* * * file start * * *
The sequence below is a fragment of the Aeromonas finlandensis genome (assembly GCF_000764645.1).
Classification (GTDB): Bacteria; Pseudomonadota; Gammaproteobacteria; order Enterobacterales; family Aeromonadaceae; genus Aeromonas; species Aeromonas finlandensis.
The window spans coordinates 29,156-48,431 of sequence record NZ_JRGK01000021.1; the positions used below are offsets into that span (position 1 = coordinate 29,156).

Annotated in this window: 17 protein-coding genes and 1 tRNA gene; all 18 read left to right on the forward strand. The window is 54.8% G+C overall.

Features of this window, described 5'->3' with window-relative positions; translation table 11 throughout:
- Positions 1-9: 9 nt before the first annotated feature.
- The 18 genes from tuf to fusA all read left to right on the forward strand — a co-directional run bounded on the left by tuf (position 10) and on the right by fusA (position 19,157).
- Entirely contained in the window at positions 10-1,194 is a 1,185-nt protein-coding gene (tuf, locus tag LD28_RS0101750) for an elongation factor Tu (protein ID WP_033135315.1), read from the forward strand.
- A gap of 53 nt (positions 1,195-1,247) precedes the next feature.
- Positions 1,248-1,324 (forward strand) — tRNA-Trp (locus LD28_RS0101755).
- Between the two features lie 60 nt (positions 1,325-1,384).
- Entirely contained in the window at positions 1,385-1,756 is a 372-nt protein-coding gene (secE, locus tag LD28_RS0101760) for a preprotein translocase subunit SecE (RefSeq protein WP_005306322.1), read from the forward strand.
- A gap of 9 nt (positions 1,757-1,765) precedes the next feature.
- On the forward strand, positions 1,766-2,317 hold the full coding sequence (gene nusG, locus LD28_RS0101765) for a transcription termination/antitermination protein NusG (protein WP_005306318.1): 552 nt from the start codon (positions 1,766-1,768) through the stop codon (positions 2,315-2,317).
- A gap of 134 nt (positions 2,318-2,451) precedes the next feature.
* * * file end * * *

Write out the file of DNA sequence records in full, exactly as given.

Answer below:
The sequence below is a fragment of the Aeromonas finlandensis genome (assembly GCF_000764645.1).
Classification (GTDB): Bacteria; Pseudomonadota; Gammaproteobacteria; order Enterobacterales; family Aeromonadaceae; genus Aeromonas; species Aeromonas finlandensis.
The window spans coordinates 29,156-48,431 of sequence record NZ_JRGK01000021.1; the positions used below are offsets into that span (position 1 = coordinate 29,156).

Annotated in this window: 17 protein-coding genes and 1 tRNA gene; all 18 read left to right on the forward strand. The window is 54.8% G+C overall.

Features of this window, described 5'->3' with window-relative positions; translation table 11 throughout:
- Positions 1-9: 9 nt before the first annotated feature.
- The 18 genes from tuf to fusA all read left to right on the forward strand — a co-directional run bounded on the left by tuf (position 10) and on the right by fusA (position 19,157).
- Entirely contained in the window at positions 10-1,194 is a 1,185-nt protein-coding gene (tuf, locus tag LD28_RS0101750) for an elongation factor Tu (protein ID WP_033135315.1), read from the forward strand.
- A gap of 53 nt (positions 1,195-1,247) precedes the next feature.
- Positions 1,248-1,324 (forward strand) — tRNA-Trp (locus LD28_RS0101755).
- Between the two features lie 60 nt (positions 1,325-1,384).
- Entirely contained in the window at positions 1,385-1,756 is a 372-nt protein-coding gene (secE, locus tag LD28_RS0101760) for a preprotein translocase subunit SecE (RefSeq protein WP_005306322.1), read from the forward strand.
- A gap of 9 nt (positions 1,757-1,765) precedes the next feature.
- On the forward strand, positions 1,766-2,317 hold the full coding sequence (gene nusG, locus LD28_RS0101765) for a transcription termination/antitermination protein NusG (protein WP_005306318.1): 552 nt from the start codon (positions 1,766-1,768) through the stop codon (positions 2,315-2,317).
- A gap of 134 nt (positions 2,318-2,451) precedes the next feature.